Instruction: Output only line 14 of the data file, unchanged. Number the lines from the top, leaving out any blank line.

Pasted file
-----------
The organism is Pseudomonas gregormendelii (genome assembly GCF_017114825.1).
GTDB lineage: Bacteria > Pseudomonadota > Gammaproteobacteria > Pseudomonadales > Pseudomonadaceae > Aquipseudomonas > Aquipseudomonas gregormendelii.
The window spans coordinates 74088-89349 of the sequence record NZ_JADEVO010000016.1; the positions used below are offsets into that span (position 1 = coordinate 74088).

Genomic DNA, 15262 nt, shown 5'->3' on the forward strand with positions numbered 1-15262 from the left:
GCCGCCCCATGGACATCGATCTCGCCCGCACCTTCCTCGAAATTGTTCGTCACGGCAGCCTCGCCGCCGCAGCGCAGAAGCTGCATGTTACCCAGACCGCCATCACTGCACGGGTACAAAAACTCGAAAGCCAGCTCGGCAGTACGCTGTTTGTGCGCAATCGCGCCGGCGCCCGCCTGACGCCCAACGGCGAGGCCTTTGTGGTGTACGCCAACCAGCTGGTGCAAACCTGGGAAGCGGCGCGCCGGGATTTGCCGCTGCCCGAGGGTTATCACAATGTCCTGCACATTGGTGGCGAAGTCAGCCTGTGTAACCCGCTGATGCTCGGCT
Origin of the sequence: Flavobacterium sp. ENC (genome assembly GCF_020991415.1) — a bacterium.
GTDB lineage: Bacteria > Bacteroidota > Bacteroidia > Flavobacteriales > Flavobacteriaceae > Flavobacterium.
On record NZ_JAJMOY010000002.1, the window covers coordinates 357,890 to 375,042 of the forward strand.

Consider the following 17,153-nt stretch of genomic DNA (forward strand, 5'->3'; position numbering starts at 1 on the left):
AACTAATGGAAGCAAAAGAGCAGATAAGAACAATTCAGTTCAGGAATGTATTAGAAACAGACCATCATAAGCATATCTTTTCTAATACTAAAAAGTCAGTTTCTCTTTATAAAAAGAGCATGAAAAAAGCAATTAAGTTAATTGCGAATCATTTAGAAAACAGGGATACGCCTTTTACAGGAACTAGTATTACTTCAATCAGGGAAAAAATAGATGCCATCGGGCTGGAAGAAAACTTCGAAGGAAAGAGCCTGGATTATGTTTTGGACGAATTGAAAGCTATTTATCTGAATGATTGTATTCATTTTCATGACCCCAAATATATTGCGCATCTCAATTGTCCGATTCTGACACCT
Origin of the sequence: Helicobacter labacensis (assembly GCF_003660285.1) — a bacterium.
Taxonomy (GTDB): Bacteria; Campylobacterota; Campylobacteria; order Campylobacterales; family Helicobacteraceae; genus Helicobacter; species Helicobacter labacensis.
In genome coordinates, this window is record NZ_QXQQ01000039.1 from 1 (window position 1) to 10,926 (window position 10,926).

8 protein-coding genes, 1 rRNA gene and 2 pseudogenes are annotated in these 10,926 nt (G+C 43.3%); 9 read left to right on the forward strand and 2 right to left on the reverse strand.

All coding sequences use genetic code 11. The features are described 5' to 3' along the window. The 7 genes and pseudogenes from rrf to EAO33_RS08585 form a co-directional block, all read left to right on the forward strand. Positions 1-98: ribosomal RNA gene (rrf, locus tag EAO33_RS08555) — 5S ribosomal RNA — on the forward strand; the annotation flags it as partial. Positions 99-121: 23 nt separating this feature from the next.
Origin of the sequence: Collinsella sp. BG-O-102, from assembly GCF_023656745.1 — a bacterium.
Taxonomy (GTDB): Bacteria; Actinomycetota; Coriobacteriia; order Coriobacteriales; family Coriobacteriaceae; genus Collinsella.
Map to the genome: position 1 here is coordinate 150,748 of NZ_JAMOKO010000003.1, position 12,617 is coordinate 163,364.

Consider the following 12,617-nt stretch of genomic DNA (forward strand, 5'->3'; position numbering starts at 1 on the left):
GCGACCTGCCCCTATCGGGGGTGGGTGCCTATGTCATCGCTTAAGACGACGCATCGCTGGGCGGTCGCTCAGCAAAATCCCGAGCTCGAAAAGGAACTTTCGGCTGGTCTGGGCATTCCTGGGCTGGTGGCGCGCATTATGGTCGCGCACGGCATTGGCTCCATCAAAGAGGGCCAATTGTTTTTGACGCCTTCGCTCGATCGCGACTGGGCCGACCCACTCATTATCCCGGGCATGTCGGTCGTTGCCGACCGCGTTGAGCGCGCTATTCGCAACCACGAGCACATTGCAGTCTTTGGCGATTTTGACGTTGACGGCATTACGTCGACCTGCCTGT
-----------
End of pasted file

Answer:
8 protein-coding genes, 1 rRNA gene and 2 pseudogenes are annotated in these 10,926 nt (G+C 43.3%); 9 read left to right on the forward strand and 2 right to left on the reverse strand.